Their response was an 89 point rating for our 2017 Cuvée Virginia Pinot Noir and an 86 point rating for the 2018 Blanc de Noirs.  Although we would love to have been in the 90’s, we are happy to figure in the category of “Very Good – a Wine with Special Qualities” along with other more famous vineyards in our region.

Contributing Editor and wine critic, Paul Gregutt, described our 2017 Cuvée Virginia Pinot Noir as “A pretty purple-red color, the flavors push Marionberry fruit up against astringent black-tea tannins….” and found “… autumnal fruit flavors of apricot and peach, playing out broadly across the palate….” in our 2018 Blanc de Noirs.

Three Feathers Estate is part of the NEW Laurelwood AVA!

We are also pleased to announce, in the wine-making news department, that on June 3, 2020 the Alcohol and Tobacco Tax and Trade Bureau (TTB) approved a new American Viticultural Area (AVA) that encompasses our vineyards; the Laurelwood AVA – a sub AVA of Chehalem Mountains.

New Laurelwood District AVA approved June 3, 2020
© Oregon Wine Board

The designation is named for the unique Laurelwood soil profile of our area and its contribution to the characteristics of our wines. 

During the Missoula Flood period, dating back more than 10,000 years ago, strong winds blew in an exceptionally fine soil, known as Missoula Flood loess, to this area.  Loess is silt-sized sediment formed by the accumulation of wind-blown dust produced by the grinding down of basaltic and other volcanic rocks by glaciers during the last ice age. It is particularly rich in iron, giving the Laurelwood soil a reddish color and contributing to the particular flavor of our Pinots.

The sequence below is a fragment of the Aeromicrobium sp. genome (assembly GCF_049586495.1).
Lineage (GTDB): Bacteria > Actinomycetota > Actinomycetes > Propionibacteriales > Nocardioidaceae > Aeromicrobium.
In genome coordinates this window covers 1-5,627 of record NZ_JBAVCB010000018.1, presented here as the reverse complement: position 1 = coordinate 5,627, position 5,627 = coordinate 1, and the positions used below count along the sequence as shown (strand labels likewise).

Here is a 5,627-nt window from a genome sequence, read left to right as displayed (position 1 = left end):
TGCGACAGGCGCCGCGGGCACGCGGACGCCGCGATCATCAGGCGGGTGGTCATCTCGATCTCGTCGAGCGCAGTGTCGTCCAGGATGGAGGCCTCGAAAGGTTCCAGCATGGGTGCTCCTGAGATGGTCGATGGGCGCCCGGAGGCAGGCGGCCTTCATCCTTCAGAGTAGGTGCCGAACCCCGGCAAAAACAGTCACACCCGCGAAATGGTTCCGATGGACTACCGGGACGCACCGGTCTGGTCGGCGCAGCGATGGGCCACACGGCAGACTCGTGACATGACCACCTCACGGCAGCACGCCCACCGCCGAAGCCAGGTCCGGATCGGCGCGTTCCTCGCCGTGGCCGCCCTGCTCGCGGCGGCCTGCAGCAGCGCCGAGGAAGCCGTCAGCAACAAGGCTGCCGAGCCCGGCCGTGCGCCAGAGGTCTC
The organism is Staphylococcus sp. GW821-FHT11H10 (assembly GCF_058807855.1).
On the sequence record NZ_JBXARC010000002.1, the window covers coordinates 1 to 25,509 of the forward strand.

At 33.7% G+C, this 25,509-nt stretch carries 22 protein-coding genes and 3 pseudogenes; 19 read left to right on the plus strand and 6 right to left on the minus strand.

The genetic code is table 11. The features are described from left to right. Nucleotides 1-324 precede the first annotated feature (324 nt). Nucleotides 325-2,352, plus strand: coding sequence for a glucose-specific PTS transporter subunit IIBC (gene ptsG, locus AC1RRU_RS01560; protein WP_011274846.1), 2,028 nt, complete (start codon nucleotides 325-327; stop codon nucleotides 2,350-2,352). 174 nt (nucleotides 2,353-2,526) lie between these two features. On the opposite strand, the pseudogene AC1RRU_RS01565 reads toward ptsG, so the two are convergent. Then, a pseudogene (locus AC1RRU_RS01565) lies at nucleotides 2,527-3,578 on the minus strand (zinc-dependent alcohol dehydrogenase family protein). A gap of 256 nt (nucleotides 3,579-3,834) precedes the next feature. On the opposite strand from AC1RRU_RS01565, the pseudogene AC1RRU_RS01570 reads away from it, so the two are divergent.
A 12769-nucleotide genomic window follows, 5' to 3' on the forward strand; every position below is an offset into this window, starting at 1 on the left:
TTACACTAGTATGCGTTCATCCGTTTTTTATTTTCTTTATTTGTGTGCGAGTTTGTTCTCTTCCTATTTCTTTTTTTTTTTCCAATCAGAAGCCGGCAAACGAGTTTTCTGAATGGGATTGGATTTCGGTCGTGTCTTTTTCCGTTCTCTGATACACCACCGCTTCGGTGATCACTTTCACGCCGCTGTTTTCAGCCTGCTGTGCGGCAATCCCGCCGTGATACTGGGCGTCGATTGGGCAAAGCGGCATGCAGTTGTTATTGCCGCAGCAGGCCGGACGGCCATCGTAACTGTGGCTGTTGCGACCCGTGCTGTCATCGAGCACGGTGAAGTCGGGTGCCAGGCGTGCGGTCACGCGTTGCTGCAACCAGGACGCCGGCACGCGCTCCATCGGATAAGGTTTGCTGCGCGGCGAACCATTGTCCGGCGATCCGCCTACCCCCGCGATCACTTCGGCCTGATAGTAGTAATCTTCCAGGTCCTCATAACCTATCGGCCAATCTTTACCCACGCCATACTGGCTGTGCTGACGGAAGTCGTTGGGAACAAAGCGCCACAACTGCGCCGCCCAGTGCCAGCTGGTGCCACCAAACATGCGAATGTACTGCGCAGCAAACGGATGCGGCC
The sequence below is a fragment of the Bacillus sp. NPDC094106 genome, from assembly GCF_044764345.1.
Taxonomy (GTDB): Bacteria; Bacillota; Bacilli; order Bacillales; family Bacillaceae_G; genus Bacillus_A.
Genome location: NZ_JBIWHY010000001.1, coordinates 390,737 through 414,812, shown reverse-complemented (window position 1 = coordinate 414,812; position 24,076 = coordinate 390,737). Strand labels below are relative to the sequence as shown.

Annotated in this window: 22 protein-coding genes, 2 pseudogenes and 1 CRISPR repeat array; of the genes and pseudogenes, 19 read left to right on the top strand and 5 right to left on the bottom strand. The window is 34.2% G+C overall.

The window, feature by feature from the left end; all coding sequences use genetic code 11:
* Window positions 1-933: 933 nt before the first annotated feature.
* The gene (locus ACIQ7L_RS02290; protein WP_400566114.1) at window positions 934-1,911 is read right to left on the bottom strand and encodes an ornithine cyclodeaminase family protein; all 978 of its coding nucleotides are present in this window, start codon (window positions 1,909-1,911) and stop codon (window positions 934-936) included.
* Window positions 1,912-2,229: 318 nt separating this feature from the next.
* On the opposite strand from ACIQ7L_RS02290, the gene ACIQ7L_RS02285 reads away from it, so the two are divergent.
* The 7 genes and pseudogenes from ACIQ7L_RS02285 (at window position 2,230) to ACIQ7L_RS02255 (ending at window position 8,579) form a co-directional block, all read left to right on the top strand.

Laurelwood soil produces more Burgundian style Pinot Noir wines – light and elegant in style and texture with well-defined tannins, whereas Oregon’s sedimentary soils typically produce earthy, robust and black fruit centered wines. 

Wines from young vines grown in Laurelwood soil will have bright, spicy flavors such as cherry, blackberry and white pepper.  As the vines age, the wines will take on deeper notes of dark fruit, violet and black tea, as confirmed by Paul Gregutt in his review of our 2017 Cuvée Virginia Pinot Noir.  A rainy and cooler growing season on Chehalem Mountains will also contribute to darker fruit flavors and violet or lavender aromatics.

Three Feathers Estate as situated in the Laurelwood AVA
AVA Map © Ponzi Vineyards

Lines on the Vines

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Torio Vineyard growth and new tenant
Torio Vineyard growth and new tenant
Torio Vineyard growth and new tenant

We must cultivate our own garden…

Voltaire, Candide

Lines on the Vines | Spring 2020 Season

Already June 1st! Where did the spring go?

Despite the situation worldwide with the Corona-virus, which meant for us that our schedule of wine tasting events was cancelled, the grape vines continue to grow and need tending and we have maintained a strong focus on the plants.

Everything is going well. We have had varied weather from dry in April, to wet in May. Some heat but mostly cool and damp. This brings on growth but also the possibility of molds and Mildew on the plants. We have to be diligent with our spray applications to prevent disease.

We have been developing our human resources, notably creating a crew to help with the pruning and canopy control so that we can do our work in a timely manner and not when others are available. Right now is the most labor intensive time. The shoots are growing rapidly and need to be controlled as they grow in order to keep them out of the way of tractors and train them for maximum production.

Ironically, we spend a lot of time creating healthy and strong plants and the rest of the time pruning off excess growth to create the best possible harvest. We seek a balance between foliage and fruit.

Torio Vineyard growth and cover crop grasses
Torio Vineyard growth and cover crop grasses

We have been letting grasses grow in the aisles – as a cover crop – and are now ready to cut them. This will mulch the plants and add nutrients to the soil in a natural way. This year we are attempting to grow our own clover seed on an extra field to use in the aisles next year. We will harvest the clover hay in the spring and spread it in the rows to help with nitrogen fixing.

Three Feathers Memorial Day Wine Tasting event